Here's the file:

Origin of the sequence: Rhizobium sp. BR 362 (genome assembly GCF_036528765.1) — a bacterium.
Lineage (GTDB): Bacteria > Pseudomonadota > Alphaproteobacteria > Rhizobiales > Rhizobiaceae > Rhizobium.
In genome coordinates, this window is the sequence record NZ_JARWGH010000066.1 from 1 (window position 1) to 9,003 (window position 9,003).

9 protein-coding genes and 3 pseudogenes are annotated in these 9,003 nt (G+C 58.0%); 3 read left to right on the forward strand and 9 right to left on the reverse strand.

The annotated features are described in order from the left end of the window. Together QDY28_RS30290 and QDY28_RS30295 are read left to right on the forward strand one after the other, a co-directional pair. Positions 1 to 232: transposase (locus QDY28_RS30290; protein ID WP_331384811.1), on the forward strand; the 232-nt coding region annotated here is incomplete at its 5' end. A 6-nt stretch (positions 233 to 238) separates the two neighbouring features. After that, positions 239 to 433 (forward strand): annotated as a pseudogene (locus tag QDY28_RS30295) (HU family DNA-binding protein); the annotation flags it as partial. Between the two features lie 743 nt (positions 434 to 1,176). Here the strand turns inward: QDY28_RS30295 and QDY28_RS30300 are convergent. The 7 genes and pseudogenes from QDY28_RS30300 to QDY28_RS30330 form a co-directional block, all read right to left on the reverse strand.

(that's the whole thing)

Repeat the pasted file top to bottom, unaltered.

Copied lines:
Origin of the sequence: Rhizobium sp. BR 362 (genome assembly GCF_036528765.1) — a bacterium.
Lineage (GTDB): Bacteria > Pseudomonadota > Alphaproteobacteria > Rhizobiales > Rhizobiaceae > Rhizobium.
In genome coordinates, this window is the sequence record NZ_JARWGH010000066.1 from 1 (window position 1) to 9,003 (window position 9,003).

9 protein-coding genes and 3 pseudogenes are annotated in these 9,003 nt (G+C 58.0%); 3 read left to right on the forward strand and 9 right to left on the reverse strand.

The annotated features are described in order from the left end of the window. Together QDY28_RS30290 and QDY28_RS30295 are read left to right on the forward strand one after the other, a co-directional pair. Positions 1 to 232: transposase (locus QDY28_RS30290; protein ID WP_331384811.1), on the forward strand; the 232-nt coding region annotated here is incomplete at its 5' end. A 6-nt stretch (positions 233 to 238) separates the two neighbouring features. After that, positions 239 to 433 (forward strand): annotated as a pseudogene (locus tag QDY28_RS30295) (HU family DNA-binding protein); the annotation flags it as partial. Between the two features lie 743 nt (positions 434 to 1,176). Here the strand turns inward: QDY28_RS30295 and QDY28_RS30300 are convergent. The 7 genes and pseudogenes from QDY28_RS30300 to QDY28_RS30330 form a co-directional block, all read right to left on the reverse strand.